So with the recent twisted Doctor Strange story, it’s a multi-timeline epic filled with tragedy and destruction. How do you find a balance between scoring the quieter, personal moments between Strange and Christine, and the huge action scenes?
Laura Karpman: That score was really interesting because what I did is I started out with a really small kernel musically. I started with these four really soft piano chords. It wasn’t so much scoring the action, but it was really building those four chords and layering on top of them, adding the Watcher’s theme, and then adding instrumentation. It was about action upon action upon action. That happened in the story as well, and it was reflected in the score.
The MCU now has a lengthy history of recognizable themes for tons of different characters. How do you take all these different cues from those scores and potentially apply them to this series as inspiration, if at all?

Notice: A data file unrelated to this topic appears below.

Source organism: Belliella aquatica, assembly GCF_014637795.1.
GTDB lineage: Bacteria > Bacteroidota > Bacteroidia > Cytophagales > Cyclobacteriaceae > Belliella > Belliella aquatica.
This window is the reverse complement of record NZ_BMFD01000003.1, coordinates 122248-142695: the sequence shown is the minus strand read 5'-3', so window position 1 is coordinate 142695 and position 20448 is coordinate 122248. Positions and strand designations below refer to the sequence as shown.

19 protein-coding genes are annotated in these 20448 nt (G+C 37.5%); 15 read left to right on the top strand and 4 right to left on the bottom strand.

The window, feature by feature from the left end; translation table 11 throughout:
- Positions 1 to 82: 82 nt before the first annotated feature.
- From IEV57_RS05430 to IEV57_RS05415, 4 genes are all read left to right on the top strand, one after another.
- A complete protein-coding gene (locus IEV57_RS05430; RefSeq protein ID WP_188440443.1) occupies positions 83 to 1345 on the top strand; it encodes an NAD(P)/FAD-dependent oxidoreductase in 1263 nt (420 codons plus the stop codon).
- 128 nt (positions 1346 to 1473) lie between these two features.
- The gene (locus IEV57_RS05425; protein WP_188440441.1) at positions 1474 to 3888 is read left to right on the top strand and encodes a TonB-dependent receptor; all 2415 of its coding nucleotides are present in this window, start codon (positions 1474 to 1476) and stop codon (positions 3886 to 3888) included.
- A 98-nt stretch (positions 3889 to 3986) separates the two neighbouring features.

Laura Karpman: We took them when we needed them. A lot of it is really thinking about what a fan’s expectation is when they see Captain America appear, or the Guardians of the Galaxy, or T’Challa, or Killmonger – do you give it to them? And the answer is generally yes, but not for very long because you have to move on to the business of the episode.
You want to say “Look, here’s your guy, here’s your gal,” and now let’s get on with what we’re doing with these characters. I think that was one of the really amazing things that the writers did, that [A.C.] Bradley [head writer] did, and our showrunners Bryan [Andrews] and Brad [Winderbaum], and that needed to be reflected musically.